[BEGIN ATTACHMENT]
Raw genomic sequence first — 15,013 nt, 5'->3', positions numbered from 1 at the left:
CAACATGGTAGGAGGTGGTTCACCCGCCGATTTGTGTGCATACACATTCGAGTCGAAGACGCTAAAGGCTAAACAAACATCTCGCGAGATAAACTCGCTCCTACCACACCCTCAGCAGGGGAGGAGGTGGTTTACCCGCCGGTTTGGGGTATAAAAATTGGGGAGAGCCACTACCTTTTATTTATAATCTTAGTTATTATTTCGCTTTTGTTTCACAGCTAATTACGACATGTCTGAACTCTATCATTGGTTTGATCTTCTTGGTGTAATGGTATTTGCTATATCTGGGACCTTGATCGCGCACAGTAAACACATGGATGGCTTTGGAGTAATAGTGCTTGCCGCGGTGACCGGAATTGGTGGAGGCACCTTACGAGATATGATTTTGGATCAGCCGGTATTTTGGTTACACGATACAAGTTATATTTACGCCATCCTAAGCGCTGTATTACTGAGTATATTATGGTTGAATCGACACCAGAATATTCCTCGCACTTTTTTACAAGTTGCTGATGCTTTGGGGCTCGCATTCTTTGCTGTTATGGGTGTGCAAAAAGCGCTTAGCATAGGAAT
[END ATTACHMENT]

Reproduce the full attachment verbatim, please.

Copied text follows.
Raw genomic sequence first — 15,013 nt, 5'->3', positions numbered from 1 at the left:
CAACATGGTAGGAGGTGGTTCACCCGCCGATTTGTGTGCATACACATTCGAGTCGAAGACGCTAAAGGCTAAACAAACATCTCGCGAGATAAACTCGCTCCTACCACACCCTCAGCAGGGGAGGAGGTGGTTTACCCGCCGGTTTGGGGTATAAAAATTGGGGAGAGCCACTACCTTTTATTTATAATCTTAGTTATTATTTCGCTTTTGTTTCACAGCTAATTACGACATGTCTGAACTCTATCATTGGTTTGATCTTCTTGGTGTAATGGTATTTGCTATATCTGGGACCTTGATCGCGCACAGTAAACACATGGATGGCTTTGGAGTAATAGTGCTTGCCGCGGTGACCGGAATTGGTGGAGGCACCTTACGAGATATGATTTTGGATCAGCCGGTATTTTGGTTACACGATACAAGTTATATTTACGCCATCCTAAGCGCTGTATTACTGAGTATATTATGGTTGAATCGACACCAGAATATTCCTCGCACTTTTTTACAAGTTGCTGATGCTTTGGGGCTCGCATTCTTTGCTGTTATGGGTGTGCAAAAAGCGCTTAGCATAGGAAT